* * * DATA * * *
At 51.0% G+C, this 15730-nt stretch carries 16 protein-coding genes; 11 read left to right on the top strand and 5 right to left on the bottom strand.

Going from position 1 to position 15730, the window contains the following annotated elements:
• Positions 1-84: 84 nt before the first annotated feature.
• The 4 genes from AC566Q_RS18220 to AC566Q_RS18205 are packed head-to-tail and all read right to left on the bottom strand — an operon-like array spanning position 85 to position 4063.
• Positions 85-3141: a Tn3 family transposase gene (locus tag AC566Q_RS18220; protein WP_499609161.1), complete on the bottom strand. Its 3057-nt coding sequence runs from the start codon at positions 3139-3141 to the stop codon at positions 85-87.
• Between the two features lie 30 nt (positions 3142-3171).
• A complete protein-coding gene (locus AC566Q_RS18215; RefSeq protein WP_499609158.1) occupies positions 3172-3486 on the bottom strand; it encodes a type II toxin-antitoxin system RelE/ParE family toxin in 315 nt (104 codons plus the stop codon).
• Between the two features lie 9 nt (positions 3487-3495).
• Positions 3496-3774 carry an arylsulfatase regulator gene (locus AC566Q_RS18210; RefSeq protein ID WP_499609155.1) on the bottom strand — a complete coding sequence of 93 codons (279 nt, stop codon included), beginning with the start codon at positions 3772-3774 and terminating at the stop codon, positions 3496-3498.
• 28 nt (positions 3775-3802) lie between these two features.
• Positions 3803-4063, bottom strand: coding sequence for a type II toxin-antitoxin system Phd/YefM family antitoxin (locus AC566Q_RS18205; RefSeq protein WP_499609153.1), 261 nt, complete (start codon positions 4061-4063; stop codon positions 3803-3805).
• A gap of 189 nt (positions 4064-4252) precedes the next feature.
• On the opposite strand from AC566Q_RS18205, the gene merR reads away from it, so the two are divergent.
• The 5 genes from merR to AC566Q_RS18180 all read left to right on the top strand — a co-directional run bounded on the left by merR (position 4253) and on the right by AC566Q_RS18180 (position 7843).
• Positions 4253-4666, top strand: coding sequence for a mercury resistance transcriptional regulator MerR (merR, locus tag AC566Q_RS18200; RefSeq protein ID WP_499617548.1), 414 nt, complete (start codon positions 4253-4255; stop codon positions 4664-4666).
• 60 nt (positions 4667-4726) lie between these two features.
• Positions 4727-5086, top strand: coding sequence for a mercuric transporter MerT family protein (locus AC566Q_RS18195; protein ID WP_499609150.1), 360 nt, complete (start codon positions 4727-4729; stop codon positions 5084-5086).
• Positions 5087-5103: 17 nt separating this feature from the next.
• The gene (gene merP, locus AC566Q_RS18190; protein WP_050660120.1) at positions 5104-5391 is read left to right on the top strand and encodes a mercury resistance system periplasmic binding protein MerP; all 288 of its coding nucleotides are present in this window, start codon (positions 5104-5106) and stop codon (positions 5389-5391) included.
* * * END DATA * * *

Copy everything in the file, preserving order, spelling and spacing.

At 51.0% G+C, this 15730-nt stretch carries 16 protein-coding genes; 11 read left to right on the top strand and 5 right to left on the bottom strand.

Going from position 1 to position 15730, the window contains the following annotated elements:
• Positions 1-84: 84 nt before the first annotated feature.
• The 4 genes from AC566Q_RS18220 to AC566Q_RS18205 are packed head-to-tail and all read right to left on the bottom strand — an operon-like array spanning position 85 to position 4063.
• Positions 85-3141: a Tn3 family transposase gene (locus tag AC566Q_RS18220; protein WP_499609161.1), complete on the bottom strand. Its 3057-nt coding sequence runs from the start codon at positions 3139-3141 to the stop codon at positions 85-87.
• Between the two features lie 30 nt (positions 3142-3171).
• A complete protein-coding gene (locus AC566Q_RS18215; RefSeq protein WP_499609158.1) occupies positions 3172-3486 on the bottom strand; it encodes a type II toxin-antitoxin system RelE/ParE family toxin in 315 nt (104 codons plus the stop codon).
• Between the two features lie 9 nt (positions 3487-3495).
• Positions 3496-3774 carry an arylsulfatase regulator gene (locus AC566Q_RS18210; RefSeq protein ID WP_499609155.1) on the bottom strand — a complete coding sequence of 93 codons (279 nt, stop codon included), beginning with the start codon at positions 3772-3774 and terminating at the stop codon, positions 3496-3498.
• 28 nt (positions 3775-3802) lie between these two features.
• Positions 3803-4063, bottom strand: coding sequence for a type II toxin-antitoxin system Phd/YefM family antitoxin (locus AC566Q_RS18205; RefSeq protein WP_499609153.1), 261 nt, complete (start codon positions 4061-4063; stop codon positions 3803-3805).
• A gap of 189 nt (positions 4064-4252) precedes the next feature.
• On the opposite strand from AC566Q_RS18205, the gene merR reads away from it, so the two are divergent.
• The 5 genes from merR to AC566Q_RS18180 all read left to right on the top strand — a co-directional run bounded on the left by merR (position 4253) and on the right by AC566Q_RS18180 (position 7843).
• Positions 4253-4666, top strand: coding sequence for a mercury resistance transcriptional regulator MerR (merR, locus tag AC566Q_RS18200; RefSeq protein ID WP_499617548.1), 414 nt, complete (start codon positions 4253-4255; stop codon positions 4664-4666).
• 60 nt (positions 4667-4726) lie between these two features.
• Positions 4727-5086, top strand: coding sequence for a mercuric transporter MerT family protein (locus AC566Q_RS18195; protein ID WP_499609150.1), 360 nt, complete (start codon positions 4727-4729; stop codon positions 5084-5086).
• Positions 5087-5103: 17 nt separating this feature from the next.
• The gene (gene merP, locus AC566Q_RS18190; protein WP_050660120.1) at positions 5104-5391 is read left to right on the top strand and encodes a mercury resistance system periplasmic binding protein MerP; all 288 of its coding nucleotides are present in this window, start codon (positions 5104-5106) and stop codon (positions 5389-5391) included.